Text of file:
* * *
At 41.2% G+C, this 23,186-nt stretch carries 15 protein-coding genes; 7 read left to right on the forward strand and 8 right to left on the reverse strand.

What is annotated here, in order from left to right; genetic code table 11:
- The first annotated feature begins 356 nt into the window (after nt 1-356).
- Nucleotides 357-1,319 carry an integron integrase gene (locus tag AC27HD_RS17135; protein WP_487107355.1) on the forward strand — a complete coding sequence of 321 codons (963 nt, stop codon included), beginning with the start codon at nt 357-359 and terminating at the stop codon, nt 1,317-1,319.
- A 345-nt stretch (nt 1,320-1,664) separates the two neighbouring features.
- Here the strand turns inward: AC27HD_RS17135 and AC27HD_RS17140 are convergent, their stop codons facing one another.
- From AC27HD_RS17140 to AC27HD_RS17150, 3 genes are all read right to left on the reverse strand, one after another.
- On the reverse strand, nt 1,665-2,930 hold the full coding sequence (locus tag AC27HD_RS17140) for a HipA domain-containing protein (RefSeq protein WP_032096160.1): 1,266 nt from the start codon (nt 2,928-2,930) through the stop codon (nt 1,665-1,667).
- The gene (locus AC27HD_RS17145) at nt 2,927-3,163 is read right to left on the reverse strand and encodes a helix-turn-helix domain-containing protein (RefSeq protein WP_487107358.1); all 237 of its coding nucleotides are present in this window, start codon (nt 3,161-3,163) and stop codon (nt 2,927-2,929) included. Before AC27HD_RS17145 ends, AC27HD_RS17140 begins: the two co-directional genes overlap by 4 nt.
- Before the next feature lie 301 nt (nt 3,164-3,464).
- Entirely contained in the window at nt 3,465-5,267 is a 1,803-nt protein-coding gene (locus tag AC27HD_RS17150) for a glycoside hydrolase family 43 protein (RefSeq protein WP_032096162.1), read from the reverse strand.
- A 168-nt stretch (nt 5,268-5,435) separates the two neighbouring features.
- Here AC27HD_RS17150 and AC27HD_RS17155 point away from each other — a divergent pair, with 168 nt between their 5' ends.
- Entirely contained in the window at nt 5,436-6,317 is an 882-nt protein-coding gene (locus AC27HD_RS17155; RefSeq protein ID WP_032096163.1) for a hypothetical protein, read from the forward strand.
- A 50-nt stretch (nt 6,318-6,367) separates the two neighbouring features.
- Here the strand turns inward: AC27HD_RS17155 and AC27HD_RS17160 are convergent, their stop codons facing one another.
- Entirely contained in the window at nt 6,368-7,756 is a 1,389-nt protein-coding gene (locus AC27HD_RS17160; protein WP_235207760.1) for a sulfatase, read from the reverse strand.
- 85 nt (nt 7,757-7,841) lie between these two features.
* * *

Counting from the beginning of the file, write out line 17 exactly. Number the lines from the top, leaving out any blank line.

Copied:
- Entirely contained in the window at nt 6,368-7,756 is a 1,389-nt protein-coding gene (locus AC27HD_RS17160; protein WP_235207760.1) for a sulfatase, read from the reverse strand.